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Are There Tongue Exercises For TMJ?

A person tries a tongue exercise for TMJ

Has your dentist or doctor suggested exercises for TMJ?

If you struggle with chronic pain in your jaw there are some easy TMJ exercises that may relieve your discomfort.

While it is important to closely follow the advice of your doctor or dentist, temporomandibular joint (TMJ) disorders are often aided by physical therapy. Most importantly, it’s helpful to stretch and strengthen the muscles that move your jaw. With that in mind, it may surprise you to learn the benefits of tongue exercises for TMJ.

Before we look specifically at tongue exercises for TMJ, let’s examine some of the best exercises for TMJ pain, and why they work to relieve pain.

What exercises get rid of TMJ?

Unfortunately, no exercises will get rid of TMJ completely. TMJ is a complex thing, and TMJ treatment options can include

  • Waiting to see if the pain resolves
  • Mouthguards
  • Advanced dental care
  • Therapy to reduce stress
  • Physical therapy to strengthen the jaw muscles
  • Surgery

As we have said on our website, "Typically, if you follow the recommendations of your dentist in wearing mouth guards and work on stress coping skills (to decrease your teeth-gritting and clenching) TMJ pain will go away on its own. This is why it’s important to get a second opinion whenever a doctor suggests something dramatic like surgery."

It’s important to follow the advice of your own doctor and dentist.

TMJ Exercises

While you can’t necessarily cure TMJ with exercises, you can improve things by stretching and strengthening your jaw muscles. If you are experiencing TMJ pain, you may give these exercises a try.

WebMD gives some important advice: “Ease into these exercises and try them out slowly. Pay careful attention if any pain arises.” They go on to say that you should pace yourself, and start slowly.

Goldfish Exercises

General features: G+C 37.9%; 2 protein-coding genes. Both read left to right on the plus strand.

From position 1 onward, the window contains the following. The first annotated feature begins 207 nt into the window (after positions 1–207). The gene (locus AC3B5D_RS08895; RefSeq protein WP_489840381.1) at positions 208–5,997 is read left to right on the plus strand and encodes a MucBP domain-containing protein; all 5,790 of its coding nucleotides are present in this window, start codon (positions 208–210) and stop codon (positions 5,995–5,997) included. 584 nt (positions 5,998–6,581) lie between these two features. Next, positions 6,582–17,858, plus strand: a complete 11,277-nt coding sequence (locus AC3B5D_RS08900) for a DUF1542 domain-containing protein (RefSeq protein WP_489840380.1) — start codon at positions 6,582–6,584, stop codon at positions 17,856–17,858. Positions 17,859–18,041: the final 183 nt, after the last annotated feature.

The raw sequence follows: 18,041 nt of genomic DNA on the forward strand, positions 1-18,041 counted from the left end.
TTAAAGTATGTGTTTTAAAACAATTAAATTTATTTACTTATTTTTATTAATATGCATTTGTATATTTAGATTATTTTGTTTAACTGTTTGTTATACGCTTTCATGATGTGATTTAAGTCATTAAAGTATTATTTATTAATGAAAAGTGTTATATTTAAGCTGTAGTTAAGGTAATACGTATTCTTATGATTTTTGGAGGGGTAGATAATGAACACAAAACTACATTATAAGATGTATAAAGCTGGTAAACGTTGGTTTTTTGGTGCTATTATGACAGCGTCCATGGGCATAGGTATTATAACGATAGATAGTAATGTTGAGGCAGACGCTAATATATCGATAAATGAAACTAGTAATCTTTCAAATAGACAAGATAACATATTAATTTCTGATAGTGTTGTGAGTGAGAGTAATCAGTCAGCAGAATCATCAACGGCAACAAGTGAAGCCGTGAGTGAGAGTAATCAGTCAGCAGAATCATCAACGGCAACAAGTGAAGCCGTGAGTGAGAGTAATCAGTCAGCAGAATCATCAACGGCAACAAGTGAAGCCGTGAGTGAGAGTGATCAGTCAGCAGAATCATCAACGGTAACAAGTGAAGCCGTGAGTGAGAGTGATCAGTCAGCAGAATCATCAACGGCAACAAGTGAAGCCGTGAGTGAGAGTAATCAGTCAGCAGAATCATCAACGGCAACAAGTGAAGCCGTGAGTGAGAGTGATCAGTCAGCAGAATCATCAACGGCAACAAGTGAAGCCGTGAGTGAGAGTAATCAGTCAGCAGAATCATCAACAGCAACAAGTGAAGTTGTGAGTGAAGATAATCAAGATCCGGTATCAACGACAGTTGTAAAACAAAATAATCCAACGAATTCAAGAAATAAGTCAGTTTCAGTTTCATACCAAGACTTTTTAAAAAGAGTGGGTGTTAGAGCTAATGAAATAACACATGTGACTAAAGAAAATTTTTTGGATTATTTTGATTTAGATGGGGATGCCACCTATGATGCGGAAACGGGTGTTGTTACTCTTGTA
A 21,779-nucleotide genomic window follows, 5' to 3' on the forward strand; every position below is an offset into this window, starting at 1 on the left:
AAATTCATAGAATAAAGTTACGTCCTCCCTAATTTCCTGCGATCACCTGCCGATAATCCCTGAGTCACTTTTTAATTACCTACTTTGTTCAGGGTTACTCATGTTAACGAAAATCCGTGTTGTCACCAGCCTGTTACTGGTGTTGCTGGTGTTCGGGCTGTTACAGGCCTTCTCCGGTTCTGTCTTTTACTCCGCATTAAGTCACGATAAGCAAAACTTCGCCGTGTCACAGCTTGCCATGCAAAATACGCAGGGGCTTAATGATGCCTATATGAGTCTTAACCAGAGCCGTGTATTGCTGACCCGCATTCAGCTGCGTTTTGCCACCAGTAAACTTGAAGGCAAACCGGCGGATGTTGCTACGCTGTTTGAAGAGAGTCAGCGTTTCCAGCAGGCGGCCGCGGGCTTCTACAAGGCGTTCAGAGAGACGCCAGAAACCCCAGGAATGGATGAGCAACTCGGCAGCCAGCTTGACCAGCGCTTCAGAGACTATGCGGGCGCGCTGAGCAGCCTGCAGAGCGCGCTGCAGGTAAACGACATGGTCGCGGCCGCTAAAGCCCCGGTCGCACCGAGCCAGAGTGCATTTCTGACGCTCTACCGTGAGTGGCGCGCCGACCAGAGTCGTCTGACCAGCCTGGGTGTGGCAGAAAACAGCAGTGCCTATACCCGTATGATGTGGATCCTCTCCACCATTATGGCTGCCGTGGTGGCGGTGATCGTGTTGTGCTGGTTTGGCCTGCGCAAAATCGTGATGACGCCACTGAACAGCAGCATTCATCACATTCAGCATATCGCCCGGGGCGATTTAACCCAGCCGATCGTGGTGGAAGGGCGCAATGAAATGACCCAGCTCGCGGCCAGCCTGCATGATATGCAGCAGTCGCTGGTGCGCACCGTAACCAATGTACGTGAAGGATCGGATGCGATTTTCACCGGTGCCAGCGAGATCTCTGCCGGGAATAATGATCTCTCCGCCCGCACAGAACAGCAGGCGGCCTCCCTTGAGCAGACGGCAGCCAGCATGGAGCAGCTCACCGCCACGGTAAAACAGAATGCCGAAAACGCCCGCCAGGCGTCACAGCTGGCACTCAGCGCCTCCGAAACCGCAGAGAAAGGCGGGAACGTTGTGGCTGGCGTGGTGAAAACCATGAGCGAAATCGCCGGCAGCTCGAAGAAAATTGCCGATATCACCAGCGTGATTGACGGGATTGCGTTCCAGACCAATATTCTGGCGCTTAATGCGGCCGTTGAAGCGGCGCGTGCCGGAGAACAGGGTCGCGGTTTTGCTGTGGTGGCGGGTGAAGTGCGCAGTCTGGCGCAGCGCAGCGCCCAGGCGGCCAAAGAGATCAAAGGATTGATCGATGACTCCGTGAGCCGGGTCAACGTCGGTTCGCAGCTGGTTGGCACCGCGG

Healthline suggests a jaw exercise that involves only partially opening your mouth. Here are the directions for the goldfish exercise:

  • “Place your tongue on the roof of your mouth and one finger in front of your ear where your TMJ is located.
  • Put your middle or pointer finger on your chin.
  • Drop your lower jaw halfway and then close.
  • There should be mild resistance but not pain.
  • A variation of this exercise is to place one finger on each TMJ as you drop your lower jaw halfway and close again.
  • Do this exercise six times in one set. You should do one set six times daily.”

Mandibular Stabilization Exercise

WebMD provides a great exercise for aligning the jaw bone:

  • Start with the jaw in a neutral, relaxed position.
  • Hold your thumb to the base of the jaw, just below the chin, and apply gentle pressure as you open your mouth.
  • Repeat the motion, moving your thumb to the left and right sides of the jaw respectively.

They suggest that you repeat this exercise five times and that you do it five times a day.

Jaw Joint Stretch

On our blog, we recommend the jaw joint stretch. This stretch uses your tongue to stretch the jaw forward.

  • Press your tongue against the roof of your mouth, behind your teeth.
  • Then use your tongue to push your top teeth forward and, while doing that, slowly open your mouth.
  • Stop doing this when you feel pain.

You can repeat this ten times.

Tongue exercises for TMJ

As we promised, here are some of the best exercises for TMJ that specifically target the tongue.

Tongue up

Healthline provides a very simple tongue exercise for TMJ. “With your tongue touching the roof of your mouth, slowly open and close your mouth.”

WebMD elaborates on this technique:

  • “From a seated or standing position, gently touch your tongue to the roof of your mouth.
  • Now, without letting your tongue drop, extend your jaw as far down as you can.
  • Still without moving your tongue, close your jaw and then open it again.
  • Repeat this chewing motion at least 10 times, three times a day.”

Any of these TMJ exercises can be attempted safely in most cases. If they cause increased pain, stop and contact your dentist or doctor. Remember that the point of all of these TMJ exercises is to strengthen and stretch your jaw muscles.

Sometimes stretching isn’t enough and it’s time to see a dentist. If you are in the Raleigh, NC area, there is a TMJ specialist right in your backyard! TMJ & Sleep Therapy Centre of Raleigh-Durham offers a range of solutions to help relieve your TMJ pain.

Request an appointment and find relief today!

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TMJ & Sleep Therapy Centre of Raleigh-Durham

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    Cary, North Carolina 27513
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